Can a girl ever have too many cowboys?
No sooner does pint-sized spitfire Jill Cleary set foot on Fiddle Creek Ranch than she finds herself in the middle of a hundred-year-old feud. Quaid Brennan and Tyrell Gallagher are both tall, handsome, and rich...and both are courting Jill to within an inch of her life. She's doing her best to give these feuding ranchers equal time-too bad it's dark-eyed Sawyer O'Donnell who makes her blood boil and her hormones hum...
Buy the Book
Carolyn Brown is a New York Times bestselling author with more than sixty books published, and credits her eclectic family for her humor and writing ideas. Carolyn was born in Texas but grew up in southern Oklahoma where she and her husband, Charles, a retired English teacher, make their home. They have three grown children and enough grandchildren to keep them young.
Jill’s gaze started at Sawyer’s eyelashes, which totally fascinated her. How could a thick bunch of dark hair be so seductive? Finally she let her eyes travel past his nose and to his lips. The music in her head wasn’t haunting, but it wasn’t upbeat either. It was like the background music to an old gospel hymn, peaceful with the promise of something eternal.
When she got to his slightly parted lips, the chemistry between them reached a brand-new height. His knuckles moved to trace her jawline, and then his hand splayed out, palm resting on her cheek, pinky teasing her ear, the rest holding her neck steady as his lips closed over hers.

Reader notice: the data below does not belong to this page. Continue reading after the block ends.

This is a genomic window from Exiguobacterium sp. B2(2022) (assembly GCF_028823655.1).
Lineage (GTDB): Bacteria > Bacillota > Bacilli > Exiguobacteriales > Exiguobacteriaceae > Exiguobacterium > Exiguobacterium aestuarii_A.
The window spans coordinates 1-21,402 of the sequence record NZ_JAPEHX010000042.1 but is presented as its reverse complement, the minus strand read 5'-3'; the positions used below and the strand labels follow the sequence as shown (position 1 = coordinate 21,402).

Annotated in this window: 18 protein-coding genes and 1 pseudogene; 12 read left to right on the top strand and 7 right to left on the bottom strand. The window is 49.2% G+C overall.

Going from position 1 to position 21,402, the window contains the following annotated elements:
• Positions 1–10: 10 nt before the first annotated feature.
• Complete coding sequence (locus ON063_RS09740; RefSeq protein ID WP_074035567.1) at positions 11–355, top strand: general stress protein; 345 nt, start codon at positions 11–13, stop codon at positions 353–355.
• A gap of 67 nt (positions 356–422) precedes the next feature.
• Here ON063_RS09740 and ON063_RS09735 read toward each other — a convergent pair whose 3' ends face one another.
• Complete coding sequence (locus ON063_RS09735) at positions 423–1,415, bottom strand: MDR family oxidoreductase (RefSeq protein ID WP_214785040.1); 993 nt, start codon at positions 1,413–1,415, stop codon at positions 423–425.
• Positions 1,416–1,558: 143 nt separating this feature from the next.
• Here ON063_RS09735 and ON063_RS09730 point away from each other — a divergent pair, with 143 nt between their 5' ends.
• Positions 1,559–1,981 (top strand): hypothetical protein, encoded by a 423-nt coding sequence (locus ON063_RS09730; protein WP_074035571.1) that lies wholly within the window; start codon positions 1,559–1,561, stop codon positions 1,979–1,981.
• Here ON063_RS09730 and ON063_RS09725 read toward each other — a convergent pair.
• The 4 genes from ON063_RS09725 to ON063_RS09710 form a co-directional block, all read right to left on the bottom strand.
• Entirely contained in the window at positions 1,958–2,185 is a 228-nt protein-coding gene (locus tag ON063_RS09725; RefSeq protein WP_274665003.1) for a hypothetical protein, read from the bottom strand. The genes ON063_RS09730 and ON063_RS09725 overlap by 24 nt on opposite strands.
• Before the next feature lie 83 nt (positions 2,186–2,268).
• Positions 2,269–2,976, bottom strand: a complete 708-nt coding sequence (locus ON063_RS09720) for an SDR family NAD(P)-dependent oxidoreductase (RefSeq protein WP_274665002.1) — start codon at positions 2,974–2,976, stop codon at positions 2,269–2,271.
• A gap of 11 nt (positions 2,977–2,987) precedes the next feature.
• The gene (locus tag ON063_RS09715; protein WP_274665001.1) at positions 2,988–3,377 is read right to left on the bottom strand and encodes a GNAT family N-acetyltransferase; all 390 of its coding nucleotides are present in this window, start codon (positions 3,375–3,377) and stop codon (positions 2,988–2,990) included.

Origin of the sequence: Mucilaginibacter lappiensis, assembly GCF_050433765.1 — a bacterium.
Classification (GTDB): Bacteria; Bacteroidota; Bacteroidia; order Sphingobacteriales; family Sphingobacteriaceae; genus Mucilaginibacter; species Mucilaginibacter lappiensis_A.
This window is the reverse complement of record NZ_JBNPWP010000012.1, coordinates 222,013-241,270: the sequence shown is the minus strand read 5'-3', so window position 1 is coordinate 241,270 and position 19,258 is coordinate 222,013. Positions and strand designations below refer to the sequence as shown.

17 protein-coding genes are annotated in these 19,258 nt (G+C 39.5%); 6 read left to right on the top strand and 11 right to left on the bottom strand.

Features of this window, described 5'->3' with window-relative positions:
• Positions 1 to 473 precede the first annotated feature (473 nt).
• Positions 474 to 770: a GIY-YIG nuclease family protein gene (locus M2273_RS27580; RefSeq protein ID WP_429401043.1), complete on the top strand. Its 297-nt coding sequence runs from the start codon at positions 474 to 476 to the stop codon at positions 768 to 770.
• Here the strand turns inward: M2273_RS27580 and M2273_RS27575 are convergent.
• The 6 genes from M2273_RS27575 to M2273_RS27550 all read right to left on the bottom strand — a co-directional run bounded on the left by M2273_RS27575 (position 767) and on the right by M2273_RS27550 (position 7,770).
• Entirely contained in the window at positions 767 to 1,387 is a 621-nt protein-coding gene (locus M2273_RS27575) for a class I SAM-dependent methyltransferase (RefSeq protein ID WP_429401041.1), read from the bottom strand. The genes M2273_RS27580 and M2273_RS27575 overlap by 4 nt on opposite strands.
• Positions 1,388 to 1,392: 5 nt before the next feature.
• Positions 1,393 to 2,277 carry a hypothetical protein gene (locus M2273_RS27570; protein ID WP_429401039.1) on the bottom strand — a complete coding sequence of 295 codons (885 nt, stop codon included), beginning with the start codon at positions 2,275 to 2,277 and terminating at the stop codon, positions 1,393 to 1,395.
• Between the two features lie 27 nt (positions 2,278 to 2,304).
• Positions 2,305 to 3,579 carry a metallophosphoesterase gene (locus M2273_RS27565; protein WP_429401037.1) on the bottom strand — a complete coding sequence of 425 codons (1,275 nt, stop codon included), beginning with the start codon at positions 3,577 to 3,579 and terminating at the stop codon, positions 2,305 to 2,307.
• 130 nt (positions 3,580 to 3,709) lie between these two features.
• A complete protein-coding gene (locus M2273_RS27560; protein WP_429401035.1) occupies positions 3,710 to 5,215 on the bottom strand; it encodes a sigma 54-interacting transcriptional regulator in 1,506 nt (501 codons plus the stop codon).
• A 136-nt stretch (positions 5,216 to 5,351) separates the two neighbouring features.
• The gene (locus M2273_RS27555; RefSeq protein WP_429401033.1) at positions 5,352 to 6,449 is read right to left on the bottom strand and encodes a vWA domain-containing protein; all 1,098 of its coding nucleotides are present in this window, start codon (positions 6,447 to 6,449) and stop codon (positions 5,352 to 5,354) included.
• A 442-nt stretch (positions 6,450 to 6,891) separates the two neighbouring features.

Jill cupped his cheeks in her hands and took the first step to deepen the kiss. Desire fanned the fires of arousal until they were both panting. He moved from her lips to her neck, nuzzling, tasting, driving her crazy.
With one tug, all the snaps of his shirt popped open, and she buried her face in the soft black hair covering his bare chest. He groaned, and she shifted her weight until she was sitting in his lap.
It should not happen, but it was going to. Plain and simple. She wanted Sawyer. She needed him, and not even an act of God was going to stop what they’d started.